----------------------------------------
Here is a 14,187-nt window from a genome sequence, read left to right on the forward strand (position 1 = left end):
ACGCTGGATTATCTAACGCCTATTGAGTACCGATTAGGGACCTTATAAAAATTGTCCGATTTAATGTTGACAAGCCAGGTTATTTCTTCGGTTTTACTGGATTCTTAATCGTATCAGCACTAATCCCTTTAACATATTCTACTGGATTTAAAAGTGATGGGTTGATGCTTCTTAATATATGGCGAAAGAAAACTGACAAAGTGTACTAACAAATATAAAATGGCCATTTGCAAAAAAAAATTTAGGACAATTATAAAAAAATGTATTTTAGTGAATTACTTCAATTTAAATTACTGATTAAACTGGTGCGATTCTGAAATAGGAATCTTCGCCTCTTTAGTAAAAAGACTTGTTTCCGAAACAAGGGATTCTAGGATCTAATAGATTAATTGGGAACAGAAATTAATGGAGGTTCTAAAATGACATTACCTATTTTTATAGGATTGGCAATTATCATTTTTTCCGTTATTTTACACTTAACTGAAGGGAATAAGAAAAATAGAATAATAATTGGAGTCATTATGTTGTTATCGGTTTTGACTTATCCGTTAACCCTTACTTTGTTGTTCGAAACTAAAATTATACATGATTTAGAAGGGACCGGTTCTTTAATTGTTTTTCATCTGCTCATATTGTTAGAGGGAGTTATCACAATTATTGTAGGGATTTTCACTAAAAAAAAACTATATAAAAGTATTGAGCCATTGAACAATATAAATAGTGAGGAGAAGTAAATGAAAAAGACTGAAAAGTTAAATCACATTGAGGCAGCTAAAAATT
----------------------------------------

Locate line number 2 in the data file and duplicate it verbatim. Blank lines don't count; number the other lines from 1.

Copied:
ACGCTGGATTATCTAACGCCTATTGAGTACCGATTAGGGACCTTATAAAAATTGTCCGATTTAATGTTGACAAGCCAGGTTATTTCTTCGGTTTTACTGGATTCTTAATCGTATCAGCACTAATCCCTTTAACATATTCTACTGGATTTAAAAGTGATGGGTTGATGCTTCTTAATATATGGCGAAAGAAAACTGACAAAGTGTACTAACAAATATAAAATGGCCATTTGCAAAAAAAAATTTAGGACAATTATAAAAAAATGTATTTTAGTGAATTACTTCAATTTAAATTACTGATTAAACTGGTGCGATTCTGAAATAGGAATCTTCGCCTCTTTAGTAAAAAGACTTGTTTCCGAAACAAGGGATTCTAGGATCTAATAGATTAATTGGGAACAGAAATTAATGGAGGTTCTAAAATGACATTACCTATTTTTATAGGATTGGCAATTATCATTTTTTCCGTTATTTTACACTTAACTGAAGGGAATAAGAAAAATAGAATAATAATTGGAGTCATTATGTTGTTATCGGTTTTGACTTATCCGTTAACCCTTACTTTGTTGTTCGAAACTAAAATTATACATGATTTAGAAGGGACCGGTTCTTTAATTGTTTTTCATCTGCTCATATTGTTAGAGGGAGTTATCACAATTATTGTAGGGATTTTCACTAAAAAAAAACTATATAAAAGTATTGAGCCATTGAACAATATAAATAGTGAGGAGAAGTAAATGAAAAAGACTGAAAAGTTAAATCACATTGAGGCAGCTAAAAATT